Set Up a New Savings Account and Begin to Pay Yourself First

Written by , September 10, 2014

Set Up a New Savings Account and Begin to Pay Yourself FirstPaying yourself first is one of the most powerful and underappreciated techniques for strengthening your personal financial situation. When you “pay yourself first” you treat your savings goal as another bill that must be paid each month, along with your mortgage or rent, your utilities, your car payment, etc.

The reason for approaching savings in this manner is because that it helps overcome the temptation to make your savings an afterthought which, unfortunately, happens far too often. If you’re not currently following this strategy, or you’re finding it difficult to make it work, then you may want to consider setting up a new savings account to make the process easier.

Here’s some banking advice on how setting up a new account can help you pay yourself first.

  • It’s Easier to Track With a Separate Account. Sometimes an individual will try to build up their savings within another account they already have. Most often this is their existing checking account. One problem with this method is that it can be difficult to track exactly what parts of your co-mingled accounts represent your savings.
    • It’s possible to track with a separate record-keeping system, such as a notebook or spreadsheet on your computer, but that won’t help much when you’re checking your account balance at an ATM, trying to figure out how much you can withdraw without tapping into savings. Having a separate savings account makes this a non-issue.
  • It Works Well With Direct Deposit. Assuming you use direct deposit, you can specify that a certain portion of each pay check go into your new account. This means that you don’t have to worry about remembering to manually transfer the target amounts from one account to another each month. Using direct deposit is one of the best ways to implement the “pay yourself first” strategy, and setting up a new savings account to take advantage of direct deposit is especially powerful.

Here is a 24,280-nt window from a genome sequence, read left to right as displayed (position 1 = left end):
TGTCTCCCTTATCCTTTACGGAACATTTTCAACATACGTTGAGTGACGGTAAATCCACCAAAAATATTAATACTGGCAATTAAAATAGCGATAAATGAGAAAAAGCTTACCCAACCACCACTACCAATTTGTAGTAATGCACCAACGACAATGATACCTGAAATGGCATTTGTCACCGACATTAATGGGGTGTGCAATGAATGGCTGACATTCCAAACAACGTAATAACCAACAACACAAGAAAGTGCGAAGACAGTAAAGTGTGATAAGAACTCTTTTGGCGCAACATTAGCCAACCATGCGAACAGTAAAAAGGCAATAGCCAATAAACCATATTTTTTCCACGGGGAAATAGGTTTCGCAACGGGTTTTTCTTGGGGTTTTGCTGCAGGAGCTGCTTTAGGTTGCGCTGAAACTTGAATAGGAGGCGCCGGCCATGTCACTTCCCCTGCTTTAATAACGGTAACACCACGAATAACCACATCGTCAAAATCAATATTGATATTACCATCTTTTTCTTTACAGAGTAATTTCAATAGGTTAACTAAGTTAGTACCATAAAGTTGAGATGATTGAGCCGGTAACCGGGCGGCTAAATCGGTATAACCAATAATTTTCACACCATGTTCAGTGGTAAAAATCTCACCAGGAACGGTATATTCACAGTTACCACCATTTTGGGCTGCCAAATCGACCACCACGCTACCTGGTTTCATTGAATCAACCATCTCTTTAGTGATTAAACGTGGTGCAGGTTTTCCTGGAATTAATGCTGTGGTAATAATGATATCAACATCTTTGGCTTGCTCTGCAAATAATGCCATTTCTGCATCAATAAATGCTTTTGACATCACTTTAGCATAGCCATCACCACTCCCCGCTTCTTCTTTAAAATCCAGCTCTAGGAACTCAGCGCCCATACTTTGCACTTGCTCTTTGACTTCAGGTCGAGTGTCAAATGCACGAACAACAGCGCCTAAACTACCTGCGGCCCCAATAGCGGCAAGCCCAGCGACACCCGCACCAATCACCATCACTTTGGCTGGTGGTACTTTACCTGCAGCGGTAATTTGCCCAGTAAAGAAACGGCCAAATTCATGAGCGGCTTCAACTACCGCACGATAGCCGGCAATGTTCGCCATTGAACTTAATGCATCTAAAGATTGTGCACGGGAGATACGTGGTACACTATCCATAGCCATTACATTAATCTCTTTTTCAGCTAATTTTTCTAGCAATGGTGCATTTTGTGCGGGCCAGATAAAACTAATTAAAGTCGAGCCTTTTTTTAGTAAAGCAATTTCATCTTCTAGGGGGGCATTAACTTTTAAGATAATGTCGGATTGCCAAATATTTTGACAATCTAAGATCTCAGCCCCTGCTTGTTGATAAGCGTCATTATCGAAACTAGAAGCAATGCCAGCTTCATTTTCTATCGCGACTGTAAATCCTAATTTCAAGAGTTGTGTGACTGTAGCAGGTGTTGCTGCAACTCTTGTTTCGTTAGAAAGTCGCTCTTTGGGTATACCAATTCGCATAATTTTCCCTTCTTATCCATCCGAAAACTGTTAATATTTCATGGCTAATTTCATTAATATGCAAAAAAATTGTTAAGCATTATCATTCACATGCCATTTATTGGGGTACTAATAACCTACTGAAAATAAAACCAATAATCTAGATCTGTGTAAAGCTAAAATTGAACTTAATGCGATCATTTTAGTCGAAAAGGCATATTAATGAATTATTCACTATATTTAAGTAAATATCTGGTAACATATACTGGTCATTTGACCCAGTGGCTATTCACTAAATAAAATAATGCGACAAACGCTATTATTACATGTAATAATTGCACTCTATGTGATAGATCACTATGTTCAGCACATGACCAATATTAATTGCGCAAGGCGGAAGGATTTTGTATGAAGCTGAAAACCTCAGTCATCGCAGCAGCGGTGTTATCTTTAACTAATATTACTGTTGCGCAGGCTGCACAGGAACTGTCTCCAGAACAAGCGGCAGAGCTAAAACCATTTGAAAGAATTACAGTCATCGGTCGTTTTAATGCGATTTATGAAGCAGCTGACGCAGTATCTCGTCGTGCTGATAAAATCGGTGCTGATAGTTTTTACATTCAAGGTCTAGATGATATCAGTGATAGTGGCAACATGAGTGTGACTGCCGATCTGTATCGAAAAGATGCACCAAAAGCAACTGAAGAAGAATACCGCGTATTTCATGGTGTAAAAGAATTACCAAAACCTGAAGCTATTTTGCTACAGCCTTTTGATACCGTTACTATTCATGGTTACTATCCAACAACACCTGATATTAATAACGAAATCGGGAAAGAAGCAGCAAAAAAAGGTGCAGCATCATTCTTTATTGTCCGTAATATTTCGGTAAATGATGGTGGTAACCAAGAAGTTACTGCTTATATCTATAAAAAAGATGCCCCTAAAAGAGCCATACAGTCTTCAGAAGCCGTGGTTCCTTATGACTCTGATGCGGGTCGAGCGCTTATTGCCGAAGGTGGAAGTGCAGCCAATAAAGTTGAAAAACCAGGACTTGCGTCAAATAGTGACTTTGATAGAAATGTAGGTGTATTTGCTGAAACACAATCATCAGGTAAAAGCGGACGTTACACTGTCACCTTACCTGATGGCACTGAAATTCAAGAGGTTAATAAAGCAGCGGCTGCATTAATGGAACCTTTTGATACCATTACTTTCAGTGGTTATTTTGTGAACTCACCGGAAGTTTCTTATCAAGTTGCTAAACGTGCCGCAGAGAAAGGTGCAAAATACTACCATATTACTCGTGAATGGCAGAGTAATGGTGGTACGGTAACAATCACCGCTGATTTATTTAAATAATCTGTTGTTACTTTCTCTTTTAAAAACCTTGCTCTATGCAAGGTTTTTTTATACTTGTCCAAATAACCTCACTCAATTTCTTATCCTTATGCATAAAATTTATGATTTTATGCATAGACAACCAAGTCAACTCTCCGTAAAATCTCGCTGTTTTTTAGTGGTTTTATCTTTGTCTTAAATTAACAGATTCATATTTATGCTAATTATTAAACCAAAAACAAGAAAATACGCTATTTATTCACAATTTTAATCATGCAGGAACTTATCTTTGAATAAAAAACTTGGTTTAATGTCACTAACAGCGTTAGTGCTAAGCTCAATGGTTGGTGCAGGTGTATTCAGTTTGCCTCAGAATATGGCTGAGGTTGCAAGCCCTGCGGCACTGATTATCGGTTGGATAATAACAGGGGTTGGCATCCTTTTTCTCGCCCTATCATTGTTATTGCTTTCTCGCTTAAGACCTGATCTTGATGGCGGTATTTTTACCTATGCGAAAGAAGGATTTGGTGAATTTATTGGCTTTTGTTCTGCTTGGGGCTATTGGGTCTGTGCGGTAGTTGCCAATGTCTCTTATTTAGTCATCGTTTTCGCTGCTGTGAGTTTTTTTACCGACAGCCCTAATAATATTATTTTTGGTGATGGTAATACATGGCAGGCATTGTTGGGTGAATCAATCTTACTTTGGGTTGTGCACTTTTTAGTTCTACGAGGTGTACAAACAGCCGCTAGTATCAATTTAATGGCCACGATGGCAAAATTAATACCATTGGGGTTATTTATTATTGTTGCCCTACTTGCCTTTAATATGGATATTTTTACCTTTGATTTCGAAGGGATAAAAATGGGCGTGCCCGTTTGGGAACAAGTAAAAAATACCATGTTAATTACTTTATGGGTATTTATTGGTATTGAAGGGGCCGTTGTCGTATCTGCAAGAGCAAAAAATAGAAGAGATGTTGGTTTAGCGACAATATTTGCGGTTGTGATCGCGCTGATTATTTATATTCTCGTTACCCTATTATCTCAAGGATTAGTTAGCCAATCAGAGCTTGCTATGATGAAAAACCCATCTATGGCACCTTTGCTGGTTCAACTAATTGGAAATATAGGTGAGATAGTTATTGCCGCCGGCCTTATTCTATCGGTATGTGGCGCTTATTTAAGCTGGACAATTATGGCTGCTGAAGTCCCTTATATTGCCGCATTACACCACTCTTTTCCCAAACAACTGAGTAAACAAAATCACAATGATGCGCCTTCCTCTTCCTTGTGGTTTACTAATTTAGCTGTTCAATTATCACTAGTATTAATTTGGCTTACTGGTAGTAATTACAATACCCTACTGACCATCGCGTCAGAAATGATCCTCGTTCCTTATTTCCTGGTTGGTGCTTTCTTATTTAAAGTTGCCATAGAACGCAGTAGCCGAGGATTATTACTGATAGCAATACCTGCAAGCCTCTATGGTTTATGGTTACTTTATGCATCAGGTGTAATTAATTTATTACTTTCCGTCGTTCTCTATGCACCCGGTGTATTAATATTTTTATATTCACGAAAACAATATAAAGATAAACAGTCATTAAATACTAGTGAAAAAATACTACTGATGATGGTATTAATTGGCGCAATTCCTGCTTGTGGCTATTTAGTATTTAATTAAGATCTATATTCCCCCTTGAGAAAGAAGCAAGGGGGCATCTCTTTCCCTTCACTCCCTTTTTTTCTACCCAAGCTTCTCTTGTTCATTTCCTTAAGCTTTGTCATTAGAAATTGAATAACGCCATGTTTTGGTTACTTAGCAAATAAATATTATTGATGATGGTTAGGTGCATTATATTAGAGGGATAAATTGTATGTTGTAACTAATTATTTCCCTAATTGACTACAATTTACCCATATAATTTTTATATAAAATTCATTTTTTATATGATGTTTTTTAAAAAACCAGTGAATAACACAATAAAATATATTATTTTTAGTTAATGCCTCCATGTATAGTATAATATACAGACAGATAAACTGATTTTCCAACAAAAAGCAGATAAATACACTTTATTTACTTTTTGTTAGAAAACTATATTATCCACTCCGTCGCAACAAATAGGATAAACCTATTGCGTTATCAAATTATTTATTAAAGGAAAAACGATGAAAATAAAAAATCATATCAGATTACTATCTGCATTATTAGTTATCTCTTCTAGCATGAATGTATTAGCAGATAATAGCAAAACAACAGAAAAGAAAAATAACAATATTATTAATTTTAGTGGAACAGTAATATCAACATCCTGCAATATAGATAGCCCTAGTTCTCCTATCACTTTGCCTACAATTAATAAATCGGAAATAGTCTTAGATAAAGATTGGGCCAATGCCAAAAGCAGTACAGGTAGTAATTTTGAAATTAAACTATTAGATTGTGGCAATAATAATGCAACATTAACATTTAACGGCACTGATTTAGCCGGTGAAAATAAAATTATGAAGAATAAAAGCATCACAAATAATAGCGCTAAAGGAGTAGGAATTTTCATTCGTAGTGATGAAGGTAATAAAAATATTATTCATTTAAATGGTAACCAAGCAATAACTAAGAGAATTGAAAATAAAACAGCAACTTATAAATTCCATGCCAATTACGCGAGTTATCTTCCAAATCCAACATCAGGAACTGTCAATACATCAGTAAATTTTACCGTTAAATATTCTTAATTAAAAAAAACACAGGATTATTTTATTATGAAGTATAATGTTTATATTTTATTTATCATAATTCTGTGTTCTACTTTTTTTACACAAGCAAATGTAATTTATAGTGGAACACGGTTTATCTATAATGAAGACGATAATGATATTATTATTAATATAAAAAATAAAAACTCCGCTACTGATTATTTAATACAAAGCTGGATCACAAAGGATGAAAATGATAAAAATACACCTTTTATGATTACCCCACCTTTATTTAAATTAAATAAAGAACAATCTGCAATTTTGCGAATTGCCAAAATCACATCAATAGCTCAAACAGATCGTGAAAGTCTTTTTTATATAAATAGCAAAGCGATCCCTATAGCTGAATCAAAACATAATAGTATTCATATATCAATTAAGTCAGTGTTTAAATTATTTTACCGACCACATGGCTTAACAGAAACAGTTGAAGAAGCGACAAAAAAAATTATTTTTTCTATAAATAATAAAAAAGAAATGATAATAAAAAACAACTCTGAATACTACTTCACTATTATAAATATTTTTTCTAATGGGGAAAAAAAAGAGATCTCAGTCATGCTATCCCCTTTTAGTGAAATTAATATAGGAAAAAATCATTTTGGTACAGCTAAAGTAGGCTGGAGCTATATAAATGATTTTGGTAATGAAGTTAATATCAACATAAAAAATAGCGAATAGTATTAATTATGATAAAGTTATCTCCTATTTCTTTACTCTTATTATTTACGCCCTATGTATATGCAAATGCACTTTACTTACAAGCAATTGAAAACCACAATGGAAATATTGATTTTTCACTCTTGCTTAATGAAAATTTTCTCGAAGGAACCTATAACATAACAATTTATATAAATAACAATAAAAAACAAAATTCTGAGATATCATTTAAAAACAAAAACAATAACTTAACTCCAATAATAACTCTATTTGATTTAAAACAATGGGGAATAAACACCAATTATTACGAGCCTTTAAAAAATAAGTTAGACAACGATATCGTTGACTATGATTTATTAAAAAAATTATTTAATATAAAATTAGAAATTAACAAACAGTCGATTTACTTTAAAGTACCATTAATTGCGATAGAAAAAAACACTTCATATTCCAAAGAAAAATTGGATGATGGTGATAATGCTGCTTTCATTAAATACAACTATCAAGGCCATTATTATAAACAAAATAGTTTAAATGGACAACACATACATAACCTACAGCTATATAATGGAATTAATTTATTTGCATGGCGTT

• It’s Easier to Avoid Temptation With a Separate Account. One key to successful saving is being able to keep your savings intact over the long term. In other words, you need to be able to resist the temptation to spend your savings on things other than your ultimate savings goal. For example, if you’re trying to save up money for a down payment on your first home, you might set a $30,000 savings goal. If that money is in a separate account, it will be easier to reach your goal than if the funds were commingled in your day-to-day checking account that you regularly make withdrawals from.
  • You Can Limit Access to a New Account. By setting up a new account you can make it harder for yourself to tap into your savings for impulse purchases that are related to your savings goal. Decline an ATM card, and don’t link your new savings account to your checking account. When it’s a little harder to get your funds, you’re less likely to spend on other things.
  • Paying yourself first is such an important financial strategy that you may wish to set up an entirely new savings account in order to implement the strategy.

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